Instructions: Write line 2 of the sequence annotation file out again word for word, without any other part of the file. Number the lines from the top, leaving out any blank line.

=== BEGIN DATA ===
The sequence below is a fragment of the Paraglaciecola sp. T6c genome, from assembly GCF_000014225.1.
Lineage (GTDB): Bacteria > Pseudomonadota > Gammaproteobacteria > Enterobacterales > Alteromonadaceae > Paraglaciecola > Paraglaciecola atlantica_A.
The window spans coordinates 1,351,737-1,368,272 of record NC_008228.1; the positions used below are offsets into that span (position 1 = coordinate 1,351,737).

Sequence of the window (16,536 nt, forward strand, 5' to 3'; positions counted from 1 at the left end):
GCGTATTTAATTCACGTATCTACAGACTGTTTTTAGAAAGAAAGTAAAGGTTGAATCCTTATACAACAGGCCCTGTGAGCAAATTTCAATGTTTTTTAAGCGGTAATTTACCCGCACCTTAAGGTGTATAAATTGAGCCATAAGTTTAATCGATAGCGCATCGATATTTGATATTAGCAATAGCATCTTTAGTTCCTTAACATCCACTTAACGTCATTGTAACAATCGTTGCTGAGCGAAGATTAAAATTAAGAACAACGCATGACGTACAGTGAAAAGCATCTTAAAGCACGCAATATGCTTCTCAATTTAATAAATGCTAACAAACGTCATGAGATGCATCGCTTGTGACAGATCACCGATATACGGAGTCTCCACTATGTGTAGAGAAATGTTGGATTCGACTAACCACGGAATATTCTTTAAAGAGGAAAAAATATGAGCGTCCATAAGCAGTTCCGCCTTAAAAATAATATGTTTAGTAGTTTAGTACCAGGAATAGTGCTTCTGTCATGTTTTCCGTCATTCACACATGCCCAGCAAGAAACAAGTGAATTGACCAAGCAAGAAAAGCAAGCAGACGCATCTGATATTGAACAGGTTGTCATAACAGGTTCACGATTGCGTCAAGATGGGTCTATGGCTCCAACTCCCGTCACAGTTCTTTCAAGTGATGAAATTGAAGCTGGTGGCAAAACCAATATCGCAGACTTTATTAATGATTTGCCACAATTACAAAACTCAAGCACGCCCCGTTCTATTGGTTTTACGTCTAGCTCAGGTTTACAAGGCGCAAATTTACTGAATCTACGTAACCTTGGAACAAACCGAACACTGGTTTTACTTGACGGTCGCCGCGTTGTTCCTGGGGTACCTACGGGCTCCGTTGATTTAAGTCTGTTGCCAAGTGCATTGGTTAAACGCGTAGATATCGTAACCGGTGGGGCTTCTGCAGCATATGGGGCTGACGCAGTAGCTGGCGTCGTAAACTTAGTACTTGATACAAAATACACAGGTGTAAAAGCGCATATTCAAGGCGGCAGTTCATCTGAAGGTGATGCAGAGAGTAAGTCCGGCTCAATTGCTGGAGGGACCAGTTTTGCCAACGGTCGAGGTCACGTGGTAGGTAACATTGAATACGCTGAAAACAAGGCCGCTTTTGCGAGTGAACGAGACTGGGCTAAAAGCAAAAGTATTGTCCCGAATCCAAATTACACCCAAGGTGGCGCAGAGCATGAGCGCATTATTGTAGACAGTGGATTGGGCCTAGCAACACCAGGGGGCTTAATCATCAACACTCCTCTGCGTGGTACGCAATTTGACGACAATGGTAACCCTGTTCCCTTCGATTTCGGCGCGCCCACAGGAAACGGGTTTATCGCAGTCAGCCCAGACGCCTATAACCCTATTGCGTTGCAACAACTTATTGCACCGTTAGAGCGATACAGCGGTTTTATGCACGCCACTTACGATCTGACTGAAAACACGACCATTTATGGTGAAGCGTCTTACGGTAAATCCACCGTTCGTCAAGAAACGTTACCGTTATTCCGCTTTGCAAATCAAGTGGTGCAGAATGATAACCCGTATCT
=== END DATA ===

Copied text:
Lineage (GTDB): Bacteria > Pseudomonadota > Gammaproteobacteria > Enterobacterales > Alteromonadaceae > Paraglaciecola > Paraglaciecola atlantica_A.